Dive Brief: 

  • In the wake of severe systemwide budget cuts, the University of Alaska Anchorage is proposing to eliminate nine undergraduate and graduate programs, including in anthropology, sociology and theatre. 
  • The system’s three flagships are reviewing where they can trim their budgets to absorb a $70 million drop in state funding spread out over three years. U of Alaska’s board of regents is expected to make final decisions on program cuts in June. 
  • The university also recommended that 10 programs stop accepting new students, including those in supply chain operations, welding and hospitality administration. 

Dive Insight:

In response to the massive budget cut approved last year, the board of regents in October asked its three flagship universities to review their programs. The Anchorage leadership made its recommended cuts based on factors such as enrollment, cost of the program and workforce demand, said Cathy Sandeen, the Anchorage campus’s chancellor, in an interview with Education Dive. 

“They’re preliminary recommendations,” she said. “But we do have a large budget gap to cover, and I know that, sadly, we will be eliminating some academic programs in order to meet that reduction.” 

However, the university also flagged several programs — including in accounting, health sciences and nursing — that could receive additional resources, such as new faculty or staff members. 

The Anchorage campus expects an $11 million budget reduction in the 2020-21 fiscal year. The proposed program cuts will save it between $3 million to $4 million, while the rest will come by lowering administrative spending, including through layoffs. 

The news sent members of the campus community reeling. “They may have had an inkling that they might be vulnerable based on enrollments and so forth, but it doesn’t become real until these sorts of announcements are made,” Sandeen said. “Yesterday and Monday —​ those were difficult days for our campus.”

Brian Cook, chair of the theatre department, pushed back on the criteria the university used to reach its decisions. 

The recommendations look “very narrowly at the value of any education program,” he said in an interview with Education Dive. “The programs that were selected for deletion, including mine, bring a tremendous amount of value to the university through the students, through the art we produce, and none of that was considered in the process.”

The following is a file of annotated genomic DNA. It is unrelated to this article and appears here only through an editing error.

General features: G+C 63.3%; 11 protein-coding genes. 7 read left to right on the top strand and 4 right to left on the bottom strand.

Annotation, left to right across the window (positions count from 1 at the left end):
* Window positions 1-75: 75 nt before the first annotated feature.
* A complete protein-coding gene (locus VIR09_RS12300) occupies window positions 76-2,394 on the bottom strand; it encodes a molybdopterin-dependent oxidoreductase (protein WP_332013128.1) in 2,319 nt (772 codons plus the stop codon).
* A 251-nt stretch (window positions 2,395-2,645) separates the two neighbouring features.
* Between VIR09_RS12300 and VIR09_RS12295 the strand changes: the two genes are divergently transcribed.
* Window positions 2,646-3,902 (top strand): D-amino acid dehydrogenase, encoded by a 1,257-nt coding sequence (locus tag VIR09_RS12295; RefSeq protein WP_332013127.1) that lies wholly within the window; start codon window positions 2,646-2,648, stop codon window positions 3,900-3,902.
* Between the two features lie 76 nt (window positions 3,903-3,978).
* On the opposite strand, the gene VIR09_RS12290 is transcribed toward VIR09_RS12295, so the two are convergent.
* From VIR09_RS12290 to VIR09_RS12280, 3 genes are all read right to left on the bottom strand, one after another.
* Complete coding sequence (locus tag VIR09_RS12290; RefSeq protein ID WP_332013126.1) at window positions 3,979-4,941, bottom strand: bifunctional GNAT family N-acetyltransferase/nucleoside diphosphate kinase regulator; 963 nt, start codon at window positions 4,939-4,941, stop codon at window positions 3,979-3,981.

The Anchorage campus will have to provide teach-out options for students in affected programs in order for its accreditor will approve any cuts or suspensions, Sonny Ramaswamy, president of the Northwest Commission on Colleges and Universities (NWCCU), a regional accreditor, told Education Dive in an email. 

“At this time, there is no … risk to their accreditation,” he added. “[H]owever, NWCCU continues to actively monitor the impact of the significant structural changes occurring as a result of the funding and enrollment challenges at each of the institutions.”

The board of regents raised in-state tuition by 5% starting in fall 2020 in the hopes of bringing in a $7 million in additional revenue. However, a 10% decline in enrollment at the Anchorage campus last fall may impact those gains. 

Several issues likely drove students away. For one, students were notified over the summer that their grants and scholarships weren’t guaranteed for the next year, though the funding was restored in August — just weeks before the start of the fall semester. 

Around the same time, the system’s board of regents publicly considered merging the three campuses into one institution that shared accreditation — a proposal that was strongly opposed by students and faculty. Board members scuttled that idea in October.  

The recommended program cuts at Anchorage will likely cause the university to focus more on its workforce development mission, Sandeen said. 

“In the big picture,” she said, “University of Alaska Anchorage will look different going forward.”

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